A state constitutional mandate has clashed with environmental concerns in the Sula State Forest, where six timber companies will harvest 21 million board feet of charred timber that was severely burned in last summer’s fires.
Although the state is mandated to manage the Sula State Forest, as well as other state lands, in a manner that economically benefits the state’s public schools and universities, two environmental groups believe the economic mandate is in conflict with the forest’s fire-caused ecological needs. The state Department of Natural Resources and Conservation (DNRC), which is responsible for managing state lands, believes it can do both.
Last week, six bids were awarded to five mills in western Montana and one in Washington. The companies will harvest a total of 21 million board feet—just 6.5 million board feet less than all of the timber on federal land that was sold by the Bitterroot National Forest over the past three years.
State lands like the Sula State Forest must, according to the Montana Constitution, be managed as income generators for public schools. It is a mandate that goes back to 1889 and statehood, according to Jon Hayes, DNRC silviculturist. State lands were granted to Montana at statehood and now provide income for nine trusts, eight of which are education trusts. (The ninth is a veterans’ home trust.)
The six separate sales will generate $3.5 million, mostly for K-12 schools, but also to Montana Tech, according to DNRC officials. But two environmental groups, Friends of the Bitterroot and Alliance for the Wild Rockies, say the timber harvest, which is scheduled to begin this winter, is ecologically unnecessary and even harmful to the land as it tries to recover from the devastating summer of 2000.
“In fact, it’s riskier than green sales,” says Friends of the Bitterroot president Jim Olsen. Removing big trees will completely change plant and animal communities as they strive to recover, he says. Standing dead trees still provide needed shade for some species. Others, such as black-backed woodpeckers and hares, rely on snags and groupings of snags.
The existing literature, some of it written by U.S. Forest Service scientists, disputes the notion that there is any ecological benefit in harvesting burned timber, Olsen adds. He suspects there may be more politics behind the decision to log the Sula State Forest than either ecological or economic reasons. And he criticizes Gov. Marc Racicot for his claim that state lands were better managed than federal lands in the period leading up to this year’s epic fire season. “This forest, according to BAER [Burned Area Emergency Recovery] surveys, burned much more severely than the national forest. So much for Racicot’s claim that he knows how to do it better than the current administration and the Forest Service.”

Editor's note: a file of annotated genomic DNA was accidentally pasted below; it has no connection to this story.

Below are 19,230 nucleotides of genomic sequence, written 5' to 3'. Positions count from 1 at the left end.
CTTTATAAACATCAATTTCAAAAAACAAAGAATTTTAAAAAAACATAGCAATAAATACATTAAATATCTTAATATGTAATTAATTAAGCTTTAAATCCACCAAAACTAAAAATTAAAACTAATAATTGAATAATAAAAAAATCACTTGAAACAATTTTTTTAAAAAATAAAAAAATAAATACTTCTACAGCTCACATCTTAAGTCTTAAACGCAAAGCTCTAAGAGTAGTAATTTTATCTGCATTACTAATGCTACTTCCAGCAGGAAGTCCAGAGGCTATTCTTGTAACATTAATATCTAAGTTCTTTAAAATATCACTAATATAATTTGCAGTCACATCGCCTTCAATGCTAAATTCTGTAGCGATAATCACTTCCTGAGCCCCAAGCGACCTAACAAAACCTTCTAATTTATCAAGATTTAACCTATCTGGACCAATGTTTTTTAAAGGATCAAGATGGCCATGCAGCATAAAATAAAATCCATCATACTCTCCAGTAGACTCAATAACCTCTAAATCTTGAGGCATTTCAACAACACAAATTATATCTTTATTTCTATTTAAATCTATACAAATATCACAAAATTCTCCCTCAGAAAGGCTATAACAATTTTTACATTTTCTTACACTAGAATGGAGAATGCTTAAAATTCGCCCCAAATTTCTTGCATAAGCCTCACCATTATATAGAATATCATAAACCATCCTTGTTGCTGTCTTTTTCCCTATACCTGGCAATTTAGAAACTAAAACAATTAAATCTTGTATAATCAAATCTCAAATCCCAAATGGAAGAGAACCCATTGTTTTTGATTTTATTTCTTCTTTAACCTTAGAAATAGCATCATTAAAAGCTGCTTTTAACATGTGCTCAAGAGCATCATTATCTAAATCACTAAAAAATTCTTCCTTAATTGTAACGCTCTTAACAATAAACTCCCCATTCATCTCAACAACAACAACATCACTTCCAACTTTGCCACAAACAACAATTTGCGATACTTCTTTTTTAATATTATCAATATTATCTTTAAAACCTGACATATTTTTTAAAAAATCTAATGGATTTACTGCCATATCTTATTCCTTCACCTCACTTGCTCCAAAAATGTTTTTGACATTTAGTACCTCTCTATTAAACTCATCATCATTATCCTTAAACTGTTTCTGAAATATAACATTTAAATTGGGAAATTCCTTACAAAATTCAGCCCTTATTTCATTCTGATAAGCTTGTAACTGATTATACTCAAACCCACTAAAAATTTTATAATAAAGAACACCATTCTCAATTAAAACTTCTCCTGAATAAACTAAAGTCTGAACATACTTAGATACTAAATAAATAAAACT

Mike Wood, staff attorney for Alliance for the Wild Rockies, agrees with Olsen that scientific literature says that land should be allowed to heal after a catastrophic event like fire to minimize the impacts heavy equipment will have on damaged soil. “The best thing you can do is allow the forest to stay as it is,” he says.
Wood also has two other concerns: He is not convinced that the Montana Constitution does, in fact, require that state lands generate income for schools, but rather the state is required, he says, to manage state lands in a manner that benefits schools and “other worthy objects.”
To Wood’s way of thinking, “other worthy objects,” which is a phrase taken from state law, means wildlife. “They’re rationalizing the whole salvage operation by having to make money.”
But to the DNRC, “other worthy objects” means the nine trusts that receive money from state lands: UM, MSU, Montana Tech, Western and Eastern colleges, the Great Falls school for the deaf and blind, the boys’ Pine Hills reform school, the veterans’ home, and public buildings.
Both Olsen and Wood also question the speed with which the Environmental Analysis was prepared. The State Lands Board, which has the ultimate say on the DNRC’s proposals, has no multiple-use mission, Olsen says. The harvest of 21 million board feet of timber from recently burned land is not sustainable, despite the DNRC’s Environmental Analysis, which says it is. “I don’t think they made a commitment to reflect that,” he says.
Wood agrees, and says that in spite of what he calls a “good field trip” to the site where citizens met with DNRC officials to take a look at the proposed project, it was apparent to Alliance staffers that timber harvest was a done deal.
Dan Bushnell, a DNRC public affairs officer, calls the deal a “win, win, win situation.” The Environmental Analysis began when smoke was still in the air, and wasn’t a rush job, he says. The harvest won’t begin until winter, when the ground is frozen and the heavy equipment won’t impact the soils much. (Although the DNRC’s press release says harvest could begin this month “and could run through December 2001.”) And a DNRC staffer will be on site to make sure the logging is done properly, with minimal damage to the land.
“We’re not just going to go out and harvest the forest for kicks and giggles,” he says.
Bushnell says the state must manage the lands for the future as well as the present. The DNRC cannot leave a legacy of burned stumps to future generations, he says.
Since there is no appeals process with state lands projects, the only avenue left to citizens who oppose the sale is to sue the state. Wood says he knows of no environmental groups who plan to sue, but speculates that at some point, environmental groups may challenge the State Land Board’s mandate.
In the spring of 2002, the DNRC will begin a decade-long project to plant 100,000 ponderosa pine seedlings with money earned from the timber sale.